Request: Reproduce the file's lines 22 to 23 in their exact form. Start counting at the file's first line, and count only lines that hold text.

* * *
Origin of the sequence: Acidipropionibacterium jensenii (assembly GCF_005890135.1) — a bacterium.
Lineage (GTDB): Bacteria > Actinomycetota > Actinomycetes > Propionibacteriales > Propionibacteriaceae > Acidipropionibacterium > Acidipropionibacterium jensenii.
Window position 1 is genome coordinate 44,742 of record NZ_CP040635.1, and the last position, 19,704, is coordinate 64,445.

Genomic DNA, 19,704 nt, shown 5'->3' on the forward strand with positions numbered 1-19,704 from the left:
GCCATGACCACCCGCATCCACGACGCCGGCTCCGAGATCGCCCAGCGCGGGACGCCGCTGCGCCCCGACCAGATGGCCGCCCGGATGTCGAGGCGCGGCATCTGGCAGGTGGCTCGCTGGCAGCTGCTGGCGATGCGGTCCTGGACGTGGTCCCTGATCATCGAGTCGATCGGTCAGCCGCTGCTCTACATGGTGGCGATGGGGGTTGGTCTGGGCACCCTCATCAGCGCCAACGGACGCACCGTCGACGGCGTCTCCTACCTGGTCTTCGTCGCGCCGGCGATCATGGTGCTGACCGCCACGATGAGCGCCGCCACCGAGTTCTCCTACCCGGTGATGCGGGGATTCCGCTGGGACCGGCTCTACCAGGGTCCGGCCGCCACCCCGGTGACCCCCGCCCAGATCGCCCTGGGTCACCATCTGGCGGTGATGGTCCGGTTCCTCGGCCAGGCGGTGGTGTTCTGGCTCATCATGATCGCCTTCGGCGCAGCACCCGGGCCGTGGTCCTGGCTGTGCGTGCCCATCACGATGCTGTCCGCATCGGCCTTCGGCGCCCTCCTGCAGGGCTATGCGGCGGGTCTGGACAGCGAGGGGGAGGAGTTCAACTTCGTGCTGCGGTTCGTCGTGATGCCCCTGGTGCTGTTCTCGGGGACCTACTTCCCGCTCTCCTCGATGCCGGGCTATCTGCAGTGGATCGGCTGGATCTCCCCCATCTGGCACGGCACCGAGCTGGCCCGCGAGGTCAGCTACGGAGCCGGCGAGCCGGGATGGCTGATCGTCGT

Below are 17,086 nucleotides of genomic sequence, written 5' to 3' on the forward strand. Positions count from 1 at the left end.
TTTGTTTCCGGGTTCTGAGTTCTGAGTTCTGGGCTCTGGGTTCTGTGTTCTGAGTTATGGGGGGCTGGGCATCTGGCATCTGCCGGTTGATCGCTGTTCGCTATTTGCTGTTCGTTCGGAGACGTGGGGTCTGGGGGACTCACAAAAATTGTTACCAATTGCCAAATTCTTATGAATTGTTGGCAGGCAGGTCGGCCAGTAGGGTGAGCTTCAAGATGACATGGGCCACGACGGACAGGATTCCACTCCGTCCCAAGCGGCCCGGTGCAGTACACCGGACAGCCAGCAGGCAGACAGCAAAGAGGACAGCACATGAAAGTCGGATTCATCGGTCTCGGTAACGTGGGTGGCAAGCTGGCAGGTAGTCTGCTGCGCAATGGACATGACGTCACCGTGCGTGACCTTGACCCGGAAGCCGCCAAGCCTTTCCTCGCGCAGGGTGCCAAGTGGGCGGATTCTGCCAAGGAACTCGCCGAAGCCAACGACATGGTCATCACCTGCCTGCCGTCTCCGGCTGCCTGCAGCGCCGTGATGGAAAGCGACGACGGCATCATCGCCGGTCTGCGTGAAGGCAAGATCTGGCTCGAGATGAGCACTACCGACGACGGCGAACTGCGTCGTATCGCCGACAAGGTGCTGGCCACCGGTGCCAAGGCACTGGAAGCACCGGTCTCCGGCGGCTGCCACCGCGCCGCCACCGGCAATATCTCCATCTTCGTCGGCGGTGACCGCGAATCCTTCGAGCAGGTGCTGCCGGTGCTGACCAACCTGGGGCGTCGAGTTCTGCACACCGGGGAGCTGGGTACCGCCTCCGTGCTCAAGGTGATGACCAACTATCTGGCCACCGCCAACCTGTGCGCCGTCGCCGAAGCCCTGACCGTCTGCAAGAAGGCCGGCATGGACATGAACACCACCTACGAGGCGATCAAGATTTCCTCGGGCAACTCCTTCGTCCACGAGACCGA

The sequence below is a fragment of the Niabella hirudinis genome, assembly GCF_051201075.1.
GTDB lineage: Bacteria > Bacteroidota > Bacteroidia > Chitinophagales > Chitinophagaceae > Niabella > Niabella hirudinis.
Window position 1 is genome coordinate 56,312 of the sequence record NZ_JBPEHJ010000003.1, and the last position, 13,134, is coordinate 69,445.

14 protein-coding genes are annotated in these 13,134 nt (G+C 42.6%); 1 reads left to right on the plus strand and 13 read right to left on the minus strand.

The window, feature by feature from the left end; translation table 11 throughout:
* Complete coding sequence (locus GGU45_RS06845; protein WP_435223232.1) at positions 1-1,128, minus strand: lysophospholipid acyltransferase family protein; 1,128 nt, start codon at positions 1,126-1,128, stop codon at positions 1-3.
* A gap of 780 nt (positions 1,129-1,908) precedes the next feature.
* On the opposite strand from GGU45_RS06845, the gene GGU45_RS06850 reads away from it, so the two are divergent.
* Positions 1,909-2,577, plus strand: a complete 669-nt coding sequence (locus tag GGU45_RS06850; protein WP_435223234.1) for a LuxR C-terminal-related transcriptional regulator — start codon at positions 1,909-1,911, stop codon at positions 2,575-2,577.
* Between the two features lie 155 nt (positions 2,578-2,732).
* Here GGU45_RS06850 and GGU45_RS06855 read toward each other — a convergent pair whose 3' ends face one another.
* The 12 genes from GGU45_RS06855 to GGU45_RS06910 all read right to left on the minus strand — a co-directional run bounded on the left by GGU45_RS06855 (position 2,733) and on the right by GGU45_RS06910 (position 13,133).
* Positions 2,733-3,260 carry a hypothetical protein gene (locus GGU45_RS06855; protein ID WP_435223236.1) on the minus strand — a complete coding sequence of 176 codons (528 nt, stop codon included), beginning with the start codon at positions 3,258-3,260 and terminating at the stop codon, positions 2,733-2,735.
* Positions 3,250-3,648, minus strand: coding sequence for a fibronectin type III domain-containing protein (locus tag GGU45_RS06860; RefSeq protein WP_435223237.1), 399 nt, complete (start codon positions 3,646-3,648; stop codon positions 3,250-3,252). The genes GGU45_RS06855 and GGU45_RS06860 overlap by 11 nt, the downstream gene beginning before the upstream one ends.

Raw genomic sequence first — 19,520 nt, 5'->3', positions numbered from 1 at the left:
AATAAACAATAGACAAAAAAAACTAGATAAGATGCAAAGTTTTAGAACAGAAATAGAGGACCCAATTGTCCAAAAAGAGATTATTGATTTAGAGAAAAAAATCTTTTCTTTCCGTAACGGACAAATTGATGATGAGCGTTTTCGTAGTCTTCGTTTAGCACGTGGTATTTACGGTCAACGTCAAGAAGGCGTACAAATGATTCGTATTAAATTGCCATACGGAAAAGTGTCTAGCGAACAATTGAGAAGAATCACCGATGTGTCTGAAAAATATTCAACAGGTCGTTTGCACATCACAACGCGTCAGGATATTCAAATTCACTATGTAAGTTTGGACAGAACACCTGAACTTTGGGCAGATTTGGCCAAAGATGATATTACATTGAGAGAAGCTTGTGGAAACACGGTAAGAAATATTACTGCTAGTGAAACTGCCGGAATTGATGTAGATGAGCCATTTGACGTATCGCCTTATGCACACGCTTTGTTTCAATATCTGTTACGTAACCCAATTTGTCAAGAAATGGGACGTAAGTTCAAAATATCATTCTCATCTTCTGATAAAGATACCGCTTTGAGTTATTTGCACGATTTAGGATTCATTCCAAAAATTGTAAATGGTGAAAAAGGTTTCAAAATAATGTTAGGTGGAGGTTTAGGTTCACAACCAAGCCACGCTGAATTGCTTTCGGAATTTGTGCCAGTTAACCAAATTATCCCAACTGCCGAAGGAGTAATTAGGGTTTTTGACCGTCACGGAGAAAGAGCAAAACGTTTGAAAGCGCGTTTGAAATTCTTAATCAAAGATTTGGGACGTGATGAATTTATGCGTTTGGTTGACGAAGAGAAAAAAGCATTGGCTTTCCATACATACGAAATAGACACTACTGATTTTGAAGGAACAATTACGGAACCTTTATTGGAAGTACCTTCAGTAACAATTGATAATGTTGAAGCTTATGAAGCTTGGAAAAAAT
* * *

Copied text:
Raw genomic sequence first — 19,520 nt, 5'->3', positions numbered from 1 at the left:
AATAAACAATAGACAAAAAAAACTAGATAAGATGCAAAGTTTTAGAACAGAAATAGAGGACCCAATTGTCCAAAAAGAGATTATTGATTTAGAGAAAAAAATCTTTTCTTTCCGTAACGGACAAATTGATGATGAGCGTTTTCGTAGTCTTCGTTTAGCACGTGGTATTTACGGTCAACGTCAAGAAGGCGTACAAATGATTCGTATTAAATTGCCATACGGAAAAGTGTCTAGCGAACAATTGAGAAGAATCACCGATGTGTCTGAAAAATATTCAACAGGTCGTTTGCACATCACAACGCGTCAGGATATTCAAATTCACTATGTAAGTTTGGACAGAACACCTGAACTTTGGGCAGATTTGGCCAAAGATGATATTACATTGAGAGAAGCTTGTGGAAACACGGTAAGAAATATTACTGCTAGTGAAACTGCCGGAATTGATGTAGATGAGCCATTTGACGTATCGCCTTATGCACACGCTTTGTTTCAATATCTGTTACGTAACCCAATTTGTCAAGAAATGGGACGTAAGTTCAAAATATCATTCTCATCTTCTGATAAAGATACCGCTTTGAGTTATTTGCACGATTTAGGATTCATTCCAAAAATTGTAAATGGTGAAAAAGGTTTCAAAATAATGTTAGGTGGAGGTTTAGGTTCACAACCAAGCCACGCTGAATTGCTTTCGGAATTTGTGCCAGTTAACCAAATTATCCCAACTGCCGAAGGAGTAATTAGGGTTTTTGACCGTCACGGAGAAAGAGCAAAACGTTTGAAAGCGCGTTTGAAATTCTTAATCAAAGATTTGGGACGTGATGAATTTATGCGTTTGGTTGACGAAGAGAAAAAAGCATTGGCTTTCCATACATACGAAATAGACACTACTGATTTTGAAGGAACAATTACGGAACCTTTATTGGAAGTACCTTCAGTAACAATTGATAATGTTGAAGCTTATGAAGCTTGGAAAAAAT